One of television's legends, Frank Peppiatt, has died. He was 85. Peppiatt passed away on Wednesday after a lengthy battle with bladder cancer.
Peppiatt was a Canadian producer and writer who went on to create and script some of the most popular television of the 1960s and 1970s. He was a mainstay of the variety show circuit, working as a writer on 'The Steve Allen Show,' 'The Perry Como Show,' and 'The Judy Garland Show.'
In 1953, Peppiatt and his long-time producing partner, fellow Canadian John Aylesworth, put together a series called 'After Hours,' a show that aired in Canada featuring musical numbers and short comedic pieces. The series was so successful that it featured acts by Cab Calloway, Nat King Cole, Duke Ellington and Peggy Lee.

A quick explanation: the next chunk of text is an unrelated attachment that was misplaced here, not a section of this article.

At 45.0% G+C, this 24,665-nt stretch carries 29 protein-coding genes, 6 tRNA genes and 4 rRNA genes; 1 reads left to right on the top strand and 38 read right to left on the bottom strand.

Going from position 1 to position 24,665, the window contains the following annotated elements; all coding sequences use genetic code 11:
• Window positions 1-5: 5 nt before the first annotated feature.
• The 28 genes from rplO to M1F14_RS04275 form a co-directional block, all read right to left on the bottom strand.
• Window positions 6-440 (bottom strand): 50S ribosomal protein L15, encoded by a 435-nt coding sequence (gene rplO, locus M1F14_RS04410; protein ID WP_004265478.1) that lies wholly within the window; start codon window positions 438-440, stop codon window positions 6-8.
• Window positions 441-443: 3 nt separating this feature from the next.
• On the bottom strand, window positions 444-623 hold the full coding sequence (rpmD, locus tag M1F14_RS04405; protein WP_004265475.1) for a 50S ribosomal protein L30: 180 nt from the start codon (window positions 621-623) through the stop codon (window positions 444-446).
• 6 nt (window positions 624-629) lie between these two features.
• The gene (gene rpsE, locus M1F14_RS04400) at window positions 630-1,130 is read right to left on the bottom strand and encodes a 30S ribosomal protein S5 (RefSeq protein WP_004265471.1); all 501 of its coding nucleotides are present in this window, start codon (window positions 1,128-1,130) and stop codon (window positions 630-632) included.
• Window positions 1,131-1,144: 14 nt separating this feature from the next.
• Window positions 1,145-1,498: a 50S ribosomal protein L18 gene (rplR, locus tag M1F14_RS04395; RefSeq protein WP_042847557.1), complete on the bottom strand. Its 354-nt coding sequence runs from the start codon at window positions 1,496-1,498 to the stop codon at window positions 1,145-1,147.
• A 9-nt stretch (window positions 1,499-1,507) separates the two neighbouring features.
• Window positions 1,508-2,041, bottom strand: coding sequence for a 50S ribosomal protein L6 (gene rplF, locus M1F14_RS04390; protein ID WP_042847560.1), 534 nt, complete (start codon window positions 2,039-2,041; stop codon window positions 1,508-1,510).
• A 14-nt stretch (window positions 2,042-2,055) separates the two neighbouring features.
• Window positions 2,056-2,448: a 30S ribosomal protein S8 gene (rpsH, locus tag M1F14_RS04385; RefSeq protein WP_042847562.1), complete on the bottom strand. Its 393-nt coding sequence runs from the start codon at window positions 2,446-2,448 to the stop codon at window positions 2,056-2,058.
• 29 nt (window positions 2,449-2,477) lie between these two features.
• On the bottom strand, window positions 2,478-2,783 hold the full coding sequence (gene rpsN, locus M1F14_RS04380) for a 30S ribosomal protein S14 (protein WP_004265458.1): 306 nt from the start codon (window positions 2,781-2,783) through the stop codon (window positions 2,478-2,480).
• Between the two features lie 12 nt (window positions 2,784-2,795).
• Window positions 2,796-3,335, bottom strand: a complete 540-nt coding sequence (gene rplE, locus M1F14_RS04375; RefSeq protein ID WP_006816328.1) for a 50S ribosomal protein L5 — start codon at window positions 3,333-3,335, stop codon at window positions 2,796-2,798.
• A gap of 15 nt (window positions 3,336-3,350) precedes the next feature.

Shortly after 'After Hours,' Peppiatt and Aylesworth took to Hollywood. After two decades of steady work as writers and producers, the pair had their greatest success with the creation of 'Hee Haw' in 1969. 'Hee Haw' was originally planned as a summer replacement for 'The Smothers Brothers Comedy Hour' but quickly surged to the top of the ratings and developed it's own niche in the market. The program, as Peppiatt designed it, would air for an incredible twenty-three straight years.
Peppiatt's first and only book, entitled "When Variety was King," is scheduled to be published in April 2013. Aylesworth passed away in 2010; Peppiatt is survived by family, loved ones and fans. His mark on television history is indelible and he will be missed.